This query has a very broad set of responsibilities which cannot be easily verified in isolation. On closer inspection it appears that it is in fact formed of at least 7 distinct queries. To To effectively unit test this process we must the process that this query represents, views can be used to separate and encapsulate set level components that comprise the process we must encapsulate each of the subqueries so that they can be tested independently. This approach seems to be A number of approaches are open to us including:
- Sequential execution of components with intermediate tables.
- Variable substitution of query fragments.
- Functional/procedural SQL approaches.
Limited testing suggests that the
VIEW approach is more effective than using sequential execution of components with intermediate tables (both TEMPORARY and not), due to the performance implications of using intermediate tables; not only do they , both in terms of elegance and performance. Intermediate table solutions (including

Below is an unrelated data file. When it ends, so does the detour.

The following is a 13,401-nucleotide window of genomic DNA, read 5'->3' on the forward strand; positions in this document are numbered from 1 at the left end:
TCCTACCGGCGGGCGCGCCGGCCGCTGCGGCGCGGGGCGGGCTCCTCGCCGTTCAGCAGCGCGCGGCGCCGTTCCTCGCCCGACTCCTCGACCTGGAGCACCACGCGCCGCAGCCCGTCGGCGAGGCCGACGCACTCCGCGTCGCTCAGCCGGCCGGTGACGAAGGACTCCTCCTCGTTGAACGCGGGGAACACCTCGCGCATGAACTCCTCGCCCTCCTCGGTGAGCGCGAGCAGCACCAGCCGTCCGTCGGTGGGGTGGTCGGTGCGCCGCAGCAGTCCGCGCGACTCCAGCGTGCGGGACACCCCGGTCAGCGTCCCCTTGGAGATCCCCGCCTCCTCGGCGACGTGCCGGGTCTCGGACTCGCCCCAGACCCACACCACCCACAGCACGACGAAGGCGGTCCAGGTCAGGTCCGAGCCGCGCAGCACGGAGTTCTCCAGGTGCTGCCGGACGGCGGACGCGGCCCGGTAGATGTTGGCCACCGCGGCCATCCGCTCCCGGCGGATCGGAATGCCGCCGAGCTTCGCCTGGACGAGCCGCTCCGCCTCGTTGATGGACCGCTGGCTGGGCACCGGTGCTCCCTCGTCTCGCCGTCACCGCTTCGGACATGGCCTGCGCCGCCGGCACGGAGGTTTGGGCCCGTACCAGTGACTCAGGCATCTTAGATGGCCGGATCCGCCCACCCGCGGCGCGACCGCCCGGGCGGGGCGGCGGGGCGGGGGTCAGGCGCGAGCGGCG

TEMPORARY tables) take longer to run, but generate more I/O is generated, and in using this approach the restrict query optimization opportunities available to the query planner become limited.Through limited testing it was also shown that VIEWs do not in fact . It should also be noted that views do not appear to suffer from performance issues when compared with both a single large query and chaining tables together, as often prophesied; in fact the execution plans and times for views and monolithic queries were comparable.
Variable substitution was also suggested as an approach for modularizing large queries, but upon inspection it was found to be unsuitable as an additional bash file is required which would make testing more complex. HPL/SQL was also considered, however it does not have the necessary pipelined function feature required for query modularization.